3.2 Planning classes

Many new GTAs wonder how there can possibly be enough to say to fill the class period. However, this will be the least of your worries. Your job is to facilitate and moderate the class, not doing all the work for the students. New GTAs sometimes tend to over-manage the situation. Remember that the class isn't just a matter of your communication with your students; it's a chance for your students to share and explore ideas, explain their confusions, pool resources and develop their understanding. At LSE, classes are very diverse and often include students from all over the world with a tremendous variety of educational and cultural experiences. It is easy to overlook this potential and the value of student input and to end up trying to carry the whole conversation yourself, which is incredibly exhausting and certainly unnecessary and counter-productive.

Thinking through the main learning aims of the class

Most courses at LSE set out clear course aims and some have more detailed learning outcomes for the course as a whole. It may then be useful for you to prepare some more specific learning outcomes for each class. A learning outcome is a statement that describes what a student should be able to do after attending the class and completing the associated work assignments. These will clearly inform and help you plan your class design.

Make sure you have done the necessary reading and thinking for each class. Inform yourself of what the students have studied in any related lectures and think of some helpful questions to ask and points you can make.

Alex, a GTA in Government, suggests that for each class you should have three clear points to make.

Below are examples of learning outcomes for some LSE courses, extracted and adapted from recent course Moodle websites.  


  • appreciation of accounting/finance as social science
  • understanding of the underlying concepts and theory of the subject and of its limitations
  • familiarity with contexts in which it is used
  • ability to use, manipulate, analyse and evaluate numerical and other data
  • ability to prepare basic accounting statements
  • ability to think critically and communicate effectively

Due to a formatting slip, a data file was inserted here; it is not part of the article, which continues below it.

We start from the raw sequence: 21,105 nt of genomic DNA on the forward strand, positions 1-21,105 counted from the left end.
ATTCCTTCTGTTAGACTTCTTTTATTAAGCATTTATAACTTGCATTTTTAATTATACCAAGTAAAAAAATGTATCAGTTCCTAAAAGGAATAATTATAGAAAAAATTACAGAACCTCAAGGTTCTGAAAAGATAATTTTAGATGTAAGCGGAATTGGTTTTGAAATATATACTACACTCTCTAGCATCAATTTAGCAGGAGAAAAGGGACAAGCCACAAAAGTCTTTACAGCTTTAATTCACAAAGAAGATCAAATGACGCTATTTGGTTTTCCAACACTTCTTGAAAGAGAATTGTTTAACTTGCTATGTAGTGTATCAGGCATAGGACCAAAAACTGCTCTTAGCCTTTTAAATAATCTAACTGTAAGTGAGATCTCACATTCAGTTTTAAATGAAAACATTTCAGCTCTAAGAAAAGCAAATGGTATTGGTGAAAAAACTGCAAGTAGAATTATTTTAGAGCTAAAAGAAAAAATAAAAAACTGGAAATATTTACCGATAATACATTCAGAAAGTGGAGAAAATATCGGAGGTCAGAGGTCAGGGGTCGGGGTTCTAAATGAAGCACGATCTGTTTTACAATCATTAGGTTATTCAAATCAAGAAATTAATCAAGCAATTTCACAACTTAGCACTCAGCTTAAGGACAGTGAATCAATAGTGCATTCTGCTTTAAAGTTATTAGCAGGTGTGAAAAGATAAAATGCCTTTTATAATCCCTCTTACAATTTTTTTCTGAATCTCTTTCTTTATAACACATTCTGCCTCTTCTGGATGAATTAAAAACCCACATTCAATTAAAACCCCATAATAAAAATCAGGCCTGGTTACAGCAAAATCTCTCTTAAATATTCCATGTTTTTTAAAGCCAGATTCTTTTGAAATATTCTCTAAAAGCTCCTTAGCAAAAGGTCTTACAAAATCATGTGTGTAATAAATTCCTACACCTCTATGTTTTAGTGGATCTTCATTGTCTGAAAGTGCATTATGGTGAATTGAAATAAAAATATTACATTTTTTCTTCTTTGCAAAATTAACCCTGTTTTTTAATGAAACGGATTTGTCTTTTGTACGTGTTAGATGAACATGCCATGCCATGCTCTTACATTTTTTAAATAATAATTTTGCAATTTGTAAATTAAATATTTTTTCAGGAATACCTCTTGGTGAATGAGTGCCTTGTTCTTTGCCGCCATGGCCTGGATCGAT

GY 240
  • examine the methodologies used in geographical research and evaluate their application to different kinds of research problems
  • develop practical skills in the application of a range of contemporary quantitative and qualitative research techniques, in the use of computers in solving research problems, and in the presentation of research proposals and results
  • prepare second-year students, who already have a grounding in social science methodology, to undertake their Individual Research Projects (IRPs) in Year 3
  • enable students to critically assess the methodological validity of the research contained in geographical literature


Including teaching and learning activities in the class

In preparing your classes, take time to consider what activities the students will do to enable them to enhance their understanding of the topic covered.

How are you intending the students to engage with the material? What learning processes do you want to use and how will you ensure all those attending can fully participate? For instance, you may decide on a horse-shoe arrangement of seats, to ensure that a student with a hearing impairment can see each person speaking.

A GTA in Government likes to run her classes around student presentations, so, at the start of the course, topics are divided between students and dates for discussions allocated. Students prepare a ten-minute talk to introduce the topic for discussion before taking part in an open question and answer session. There are usually two presentations in one class session.


A GTA from Social Psychology has a different view: I generally find that the standard presentation format, whereby students are responsible for a presentation at the start of the class period, is not always the best method. Although students do gain confidence and specific knowledge about the reading, they do not actively engage in the topic at hand. I believe presentations should be used sparingly, for those topics that are difficult to discuss as a class. Shared experience and discourse, to me, allows for the best form of learning.


Structuring class activities

Sometimes classes can seem to become unfocussed because different students are interested in different aspects of the topic or problem. As a consequence, students can feel frustrated by what they see as irrelevant comments by others. By having a very clear view of the steps of a useful session, the GTA can achieve the balance between over-directing and abandoning responsibility. The examples of frameworks below may help structure class activities and discussion/dialogue between you and the students and among the students themselves. Note that you may actively involve the students at any/all points in each structure.

  • Example 1: A 'problem-solving' structure

  1. Formulate the problem/define the issue.
  2. Suggest hypotheses/reasons.
  3. Review relevant data.
  4. Evaluate al ternative solutions, consequences, and implications.
  • Example 2: Comparing/contrasting different models or theories

  1. Outline/describe competing models.
  2. Compare/contrast the models (eg through a matrix device).